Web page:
We know there are eight festivals over the wheel of the year.
Imbolc, The Vernal Equinox, Beltane, Litha/Summer Solstice, Lammas, Mabon/Autumn Equinox, Samhain and Yule/Winter Solstice.
Four of these are at fixed points in the year, both equinoxes when day and night are of equal length, and the two solstices when day and night are at their maximum and minimum hours.
These four points form a structure. The dates might change slightly, but their actual beings are based on fact. This is a structure to the wheel.
The remaining four festivals or quarter days also have set dates. They traditionally happen at certain times of the year. Habits form, and they became embedded at being marked on certain dates.
But why? Spring doesn’t just happen on the 1st or 2nd of February. Who’s to say that harvest has to start on 1st August? These dates are set to acknowledge certain times of the year and perhaps we could take note of our own instincts and look at what be happening around us before settling on an established date. We may well choose to celebrate Samhain on 31st October, but perhaps there is also a time in deep, dank November that feels more fitting and we may also celebrate this personal date too.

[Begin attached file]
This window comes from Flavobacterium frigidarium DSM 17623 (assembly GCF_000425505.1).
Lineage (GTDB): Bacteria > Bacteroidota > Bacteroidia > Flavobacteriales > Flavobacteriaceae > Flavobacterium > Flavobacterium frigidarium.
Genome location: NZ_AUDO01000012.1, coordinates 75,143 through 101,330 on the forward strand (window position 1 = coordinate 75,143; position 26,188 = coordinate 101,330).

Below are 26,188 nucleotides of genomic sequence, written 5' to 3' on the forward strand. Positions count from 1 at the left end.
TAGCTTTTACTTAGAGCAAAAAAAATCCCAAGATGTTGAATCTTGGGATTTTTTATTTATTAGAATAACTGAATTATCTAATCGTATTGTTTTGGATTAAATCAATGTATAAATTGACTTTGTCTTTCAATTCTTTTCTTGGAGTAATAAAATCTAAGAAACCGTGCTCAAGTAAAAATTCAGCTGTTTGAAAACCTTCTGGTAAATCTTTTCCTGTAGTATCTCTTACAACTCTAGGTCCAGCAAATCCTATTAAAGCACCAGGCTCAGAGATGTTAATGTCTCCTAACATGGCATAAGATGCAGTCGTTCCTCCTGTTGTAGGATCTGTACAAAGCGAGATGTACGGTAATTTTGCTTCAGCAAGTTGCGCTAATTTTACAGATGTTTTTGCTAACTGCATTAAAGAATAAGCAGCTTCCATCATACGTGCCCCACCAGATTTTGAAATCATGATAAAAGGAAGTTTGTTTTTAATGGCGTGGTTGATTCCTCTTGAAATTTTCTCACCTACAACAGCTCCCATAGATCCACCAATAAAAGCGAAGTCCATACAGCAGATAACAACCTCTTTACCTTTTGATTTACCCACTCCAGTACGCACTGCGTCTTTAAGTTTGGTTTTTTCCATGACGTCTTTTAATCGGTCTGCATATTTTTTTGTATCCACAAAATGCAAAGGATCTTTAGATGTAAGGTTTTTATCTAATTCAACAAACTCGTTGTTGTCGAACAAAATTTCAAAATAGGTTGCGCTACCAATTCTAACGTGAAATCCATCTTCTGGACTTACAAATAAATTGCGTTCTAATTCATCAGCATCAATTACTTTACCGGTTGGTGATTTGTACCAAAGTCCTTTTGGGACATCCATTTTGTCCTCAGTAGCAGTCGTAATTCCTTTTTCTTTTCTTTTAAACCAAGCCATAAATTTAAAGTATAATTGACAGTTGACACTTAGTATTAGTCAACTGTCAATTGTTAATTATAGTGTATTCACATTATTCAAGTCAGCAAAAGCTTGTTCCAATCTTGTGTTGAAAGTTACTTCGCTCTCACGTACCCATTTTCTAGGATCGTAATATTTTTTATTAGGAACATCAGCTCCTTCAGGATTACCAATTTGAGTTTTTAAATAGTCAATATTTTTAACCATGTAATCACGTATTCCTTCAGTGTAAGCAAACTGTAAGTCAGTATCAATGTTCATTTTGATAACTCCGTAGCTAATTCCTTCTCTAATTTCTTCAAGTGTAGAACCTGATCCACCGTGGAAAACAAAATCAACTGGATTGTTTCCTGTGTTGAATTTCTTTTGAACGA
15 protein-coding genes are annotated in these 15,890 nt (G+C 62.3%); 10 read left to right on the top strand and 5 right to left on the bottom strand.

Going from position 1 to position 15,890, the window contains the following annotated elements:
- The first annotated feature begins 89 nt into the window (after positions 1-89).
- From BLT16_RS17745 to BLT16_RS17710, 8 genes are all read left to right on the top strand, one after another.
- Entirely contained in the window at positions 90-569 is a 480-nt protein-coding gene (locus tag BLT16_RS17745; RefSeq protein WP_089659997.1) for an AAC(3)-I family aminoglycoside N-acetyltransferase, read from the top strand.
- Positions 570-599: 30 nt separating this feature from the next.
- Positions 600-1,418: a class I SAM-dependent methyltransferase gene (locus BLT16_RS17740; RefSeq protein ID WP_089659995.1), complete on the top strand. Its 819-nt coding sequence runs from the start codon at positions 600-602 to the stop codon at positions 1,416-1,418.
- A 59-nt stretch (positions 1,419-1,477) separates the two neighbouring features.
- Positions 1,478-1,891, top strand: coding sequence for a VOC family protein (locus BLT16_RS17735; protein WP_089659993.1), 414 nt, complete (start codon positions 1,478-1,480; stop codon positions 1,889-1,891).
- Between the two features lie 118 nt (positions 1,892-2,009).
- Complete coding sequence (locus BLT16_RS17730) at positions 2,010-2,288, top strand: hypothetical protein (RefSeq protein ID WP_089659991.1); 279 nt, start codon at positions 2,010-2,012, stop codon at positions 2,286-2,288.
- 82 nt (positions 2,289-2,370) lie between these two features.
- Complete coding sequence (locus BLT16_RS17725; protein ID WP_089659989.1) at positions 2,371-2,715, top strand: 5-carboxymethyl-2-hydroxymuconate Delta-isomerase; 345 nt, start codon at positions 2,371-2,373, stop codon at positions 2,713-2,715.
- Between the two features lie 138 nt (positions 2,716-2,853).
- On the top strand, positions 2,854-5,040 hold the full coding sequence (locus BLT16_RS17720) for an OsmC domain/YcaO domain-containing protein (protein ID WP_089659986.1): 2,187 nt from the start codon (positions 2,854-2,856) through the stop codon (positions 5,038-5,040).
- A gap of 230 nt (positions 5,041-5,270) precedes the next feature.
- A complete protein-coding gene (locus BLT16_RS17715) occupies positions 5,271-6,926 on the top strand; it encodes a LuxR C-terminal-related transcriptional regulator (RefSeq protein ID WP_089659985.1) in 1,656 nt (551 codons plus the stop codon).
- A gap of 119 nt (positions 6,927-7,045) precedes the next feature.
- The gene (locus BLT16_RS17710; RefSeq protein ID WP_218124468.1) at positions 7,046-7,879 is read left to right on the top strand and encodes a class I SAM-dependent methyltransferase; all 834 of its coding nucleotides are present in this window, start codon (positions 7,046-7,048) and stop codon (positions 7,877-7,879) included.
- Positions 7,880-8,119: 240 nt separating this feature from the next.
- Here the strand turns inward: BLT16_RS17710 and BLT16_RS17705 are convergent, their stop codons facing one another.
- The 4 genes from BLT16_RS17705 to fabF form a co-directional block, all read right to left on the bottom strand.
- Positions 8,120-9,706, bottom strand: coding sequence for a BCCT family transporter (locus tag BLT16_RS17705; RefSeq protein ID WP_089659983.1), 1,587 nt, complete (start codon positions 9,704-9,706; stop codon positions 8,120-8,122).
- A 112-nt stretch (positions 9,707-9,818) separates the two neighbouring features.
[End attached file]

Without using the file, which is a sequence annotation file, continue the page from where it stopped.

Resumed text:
The wheel of the year has a structure based on actual fixed points, but the other dates can be more fluid and personal. Go with your own instincts. Listen to your gut. It tugs when it connects and resonates with something.
Our ancestors never felt the need to celebrate on a fixed date. Instead they marked the occasion when the time felt right. Listen to your instincts and feel the world outside. What is it trying to tell you?
Listen to your writing too. It has to have a structure. This can be a structure of your own making. It doesn’t have to be linear or the traditional beginning-middle-end. But a structure it does need. How you fill this structure is down to your gut. Your head and heart might try and lead, but your gut knows when something works. Don’t follow fixed paths and idea because that’s what others do. Set your own path within your own structures.
Your writing will thank you for it.